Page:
In a hybrid cloud setup, storage and computing infrastructure are composed of both private and public cloud computing systems. The different components are crafted so that they can be streamlined to work with other cloud systems, giving companies an agile and cloud-agnostic computing system. Gartner predicts that by 2024, most cloud service providers will offer at least some version of hybrid cloud services for companies.

Hybrid Cloud AWS vs Azure vs GCP

The hybrid cloud market is slated to balloon to $97.6 billion by 2023, a finding this Forbes article notes. With a dizzying array of cloud service-providing giants, how does one choose which company to go for? We have rounded up three of the best cloud service providers, and compared their services so that companies can make better-informed technology choices.

Amazon Web Services, popularly referred to as AWS, is a cloud-computing pioneer. With years of expertise under their belt, they know the lay of the cloudlands better than anyone does. Launched in 2006, AWS rapidly built a dedicated customer base by offering impeccable reliability and trust through their cloud computing services.

Publicly shared in 2010, a few years after AWS, was another tech veteran Microsoft with their Azure cloud computing system. They are swiftly catching up to AWS, given their extensive web and technology presence that has spanned decades.

Finally, IT’s giant Google brought to the market Google Cloud Platform, also known as GCP, a year after Azure, in 2011. Initially created to enhance in-house services, GCP is now available to the public, with agile cloud computing.

Here is a comparison of the three cloud service providers based on four important criteria:

1. Security

With years of security experience, AWS has the capability to provide the most secure and safe technology. Finding answers and getting support is easy on AWS. They also offer exceptional security configurations by default.

A big win for Azure is that authorization control is easy and fast with the Azure Active Directory. Azure allows permissions and authorization to be controlled from one single location. However, unlike GCP and AWS, with their default “deny” when creating new networks for new CPUs, Azure defaults to “allow”, which means security teams must stay focused when creating new networks to ensure a development environment.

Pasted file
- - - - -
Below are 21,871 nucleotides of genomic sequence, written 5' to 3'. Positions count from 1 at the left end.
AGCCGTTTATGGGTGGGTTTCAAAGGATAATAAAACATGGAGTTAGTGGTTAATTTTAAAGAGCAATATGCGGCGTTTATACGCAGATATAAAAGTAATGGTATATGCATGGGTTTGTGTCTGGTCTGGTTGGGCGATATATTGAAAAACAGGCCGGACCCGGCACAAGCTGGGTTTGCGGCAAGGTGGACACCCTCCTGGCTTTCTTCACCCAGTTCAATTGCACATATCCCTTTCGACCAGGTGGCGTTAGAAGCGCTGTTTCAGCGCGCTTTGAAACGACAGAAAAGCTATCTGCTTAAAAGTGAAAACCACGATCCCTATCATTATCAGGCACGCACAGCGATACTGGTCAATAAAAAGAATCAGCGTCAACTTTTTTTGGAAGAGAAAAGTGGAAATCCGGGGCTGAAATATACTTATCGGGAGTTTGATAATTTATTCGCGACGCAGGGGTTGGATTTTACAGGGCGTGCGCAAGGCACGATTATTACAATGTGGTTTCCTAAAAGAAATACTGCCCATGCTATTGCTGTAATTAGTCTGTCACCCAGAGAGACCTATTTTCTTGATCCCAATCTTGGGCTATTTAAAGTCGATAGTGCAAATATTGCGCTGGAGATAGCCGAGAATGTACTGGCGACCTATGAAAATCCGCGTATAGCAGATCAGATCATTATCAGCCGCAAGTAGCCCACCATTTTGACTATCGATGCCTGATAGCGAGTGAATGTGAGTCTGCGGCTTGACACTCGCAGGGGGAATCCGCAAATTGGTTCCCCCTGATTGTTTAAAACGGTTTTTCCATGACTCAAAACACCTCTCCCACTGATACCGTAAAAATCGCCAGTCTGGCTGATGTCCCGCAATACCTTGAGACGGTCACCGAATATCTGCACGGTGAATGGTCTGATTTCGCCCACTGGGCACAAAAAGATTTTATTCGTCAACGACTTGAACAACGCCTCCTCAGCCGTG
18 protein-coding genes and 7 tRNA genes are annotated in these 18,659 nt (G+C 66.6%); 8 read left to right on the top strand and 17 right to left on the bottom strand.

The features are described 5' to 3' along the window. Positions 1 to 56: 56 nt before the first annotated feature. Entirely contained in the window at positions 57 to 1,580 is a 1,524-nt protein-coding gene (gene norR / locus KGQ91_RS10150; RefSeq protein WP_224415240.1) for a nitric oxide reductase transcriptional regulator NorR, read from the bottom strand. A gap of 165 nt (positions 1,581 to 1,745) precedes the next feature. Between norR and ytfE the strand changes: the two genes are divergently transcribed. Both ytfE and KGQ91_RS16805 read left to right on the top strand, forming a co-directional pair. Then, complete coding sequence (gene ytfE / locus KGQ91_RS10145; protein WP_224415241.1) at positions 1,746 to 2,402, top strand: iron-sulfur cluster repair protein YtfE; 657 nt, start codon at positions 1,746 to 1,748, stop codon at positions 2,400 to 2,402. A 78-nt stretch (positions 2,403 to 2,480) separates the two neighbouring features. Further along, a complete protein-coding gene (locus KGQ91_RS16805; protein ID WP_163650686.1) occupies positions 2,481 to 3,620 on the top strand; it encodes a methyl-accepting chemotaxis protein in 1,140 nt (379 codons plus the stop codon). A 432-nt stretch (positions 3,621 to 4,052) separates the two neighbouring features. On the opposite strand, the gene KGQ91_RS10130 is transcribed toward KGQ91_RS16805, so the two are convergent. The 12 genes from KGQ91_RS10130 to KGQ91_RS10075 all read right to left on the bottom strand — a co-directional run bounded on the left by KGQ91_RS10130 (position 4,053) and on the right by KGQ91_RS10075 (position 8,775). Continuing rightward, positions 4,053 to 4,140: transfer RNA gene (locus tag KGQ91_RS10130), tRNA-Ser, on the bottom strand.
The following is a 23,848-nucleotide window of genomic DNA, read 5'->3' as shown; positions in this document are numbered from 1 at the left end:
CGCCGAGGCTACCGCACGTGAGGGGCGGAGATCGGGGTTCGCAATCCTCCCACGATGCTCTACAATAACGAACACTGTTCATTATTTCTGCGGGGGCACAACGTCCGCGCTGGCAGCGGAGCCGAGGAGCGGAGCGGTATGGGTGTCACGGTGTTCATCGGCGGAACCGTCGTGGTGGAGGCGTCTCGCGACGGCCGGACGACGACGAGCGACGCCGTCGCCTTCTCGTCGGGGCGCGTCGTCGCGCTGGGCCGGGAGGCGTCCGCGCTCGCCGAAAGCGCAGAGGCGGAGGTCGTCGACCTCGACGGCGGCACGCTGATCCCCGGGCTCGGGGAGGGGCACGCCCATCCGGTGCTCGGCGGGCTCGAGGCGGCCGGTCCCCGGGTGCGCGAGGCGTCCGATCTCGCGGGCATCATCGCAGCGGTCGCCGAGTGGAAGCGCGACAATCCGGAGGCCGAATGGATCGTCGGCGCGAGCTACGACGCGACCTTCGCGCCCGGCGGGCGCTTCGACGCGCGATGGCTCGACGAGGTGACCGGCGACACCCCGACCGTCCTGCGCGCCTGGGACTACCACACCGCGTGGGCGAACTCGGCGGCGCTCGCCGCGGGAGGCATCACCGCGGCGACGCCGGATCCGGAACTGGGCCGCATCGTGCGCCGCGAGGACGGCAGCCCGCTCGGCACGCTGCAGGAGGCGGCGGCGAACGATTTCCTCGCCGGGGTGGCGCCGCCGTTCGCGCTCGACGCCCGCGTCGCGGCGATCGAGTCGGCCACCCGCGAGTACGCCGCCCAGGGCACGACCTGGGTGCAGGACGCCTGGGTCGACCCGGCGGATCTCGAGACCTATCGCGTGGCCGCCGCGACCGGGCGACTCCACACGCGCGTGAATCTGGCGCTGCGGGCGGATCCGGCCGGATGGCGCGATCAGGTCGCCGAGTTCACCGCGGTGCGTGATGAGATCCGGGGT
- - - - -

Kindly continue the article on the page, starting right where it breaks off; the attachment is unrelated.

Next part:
Although GCP is a newbie to the cloud computing industry, they have lots of tech knowhow spanning 20 years. So they’re no foreigners to security. With a bevy of strong security tools and protocols, like the Cloud Security Command Center and Stackdriver Logging, GCP has an impressive security offering. Their security is top grade and spans several services.

2. Pricing

If a company decides to use AWS, the starting plan includes two digital central processing units and 8 GB of RAM. This is priced at roughly $69 monthly. Azure offers the same plan with two virtual CPUs and 8 GB of RAM for around $70 a month. The most affordable of the three is GCP, which gives companies the same offering at just $52 per month.

3. Computing services

AWS is not just the most experienced in the industry, but it also hosts the widest array of services, ever. It offers more than 200 services ranging from cloud container services to Infrastructure as a Service (IaaS), and more.

Azure gives users half the amount of services that AWS does. At around 100 computing services offered, Azure is catching up quickly with AWS.

GCP, the newest entrant, has 50 services and counting. Google being the tech mogul it is quickly making strides to catch up to the great number of services that AWS and Azure offer.

4. Storage facilities

Companies adopt cloud computing for storage. It is easier to upload data to the cloud instead of buying bulky hardware and having to manage and maintain it. How do the competitors stack up?

Elastic Block Store block storage by AWS runs on an SSD that Amazon has designed for ‘latency-sensitive’ workloads. Azure provides a Managed Disk, which is available as standard or premium, with premium being SSD-based. Finally, GCP has the Persistent Disks block storage, which comes in both standard and SSD options.

With Aspire Systems, companies can make smarter choices when it comes to choosing a hybrid cloud environment to suit their needs. Whether companies are looking to save on costs, integrate a more agile platform, or want a secure hybrid cloud, Aspire Systems paves the way for them.


In the race for Hybrid Cloud dominance, three tech giants are cutting it extremely close. Amazon, Microsoft, and Google offer AWS, Azure, and GCP respectively. Companies that need to integrate cloud computing technology need to choose a hybrid cloud setup that meshes well with their end goals and needs.

We have rounded up five decision-making criteria from each company in a quest to equip companies with better-informed choices. Each hybrid cloud boasts its own set of benefits, so it is hard to differentiate. With the first installment of our two-part series, this side-by-side comparison guide will help you arrive at the right choice for your needs.

In the next blog of this series, you will gain insights into which Cloud platform you should opt for based on your dynamic business requirements.

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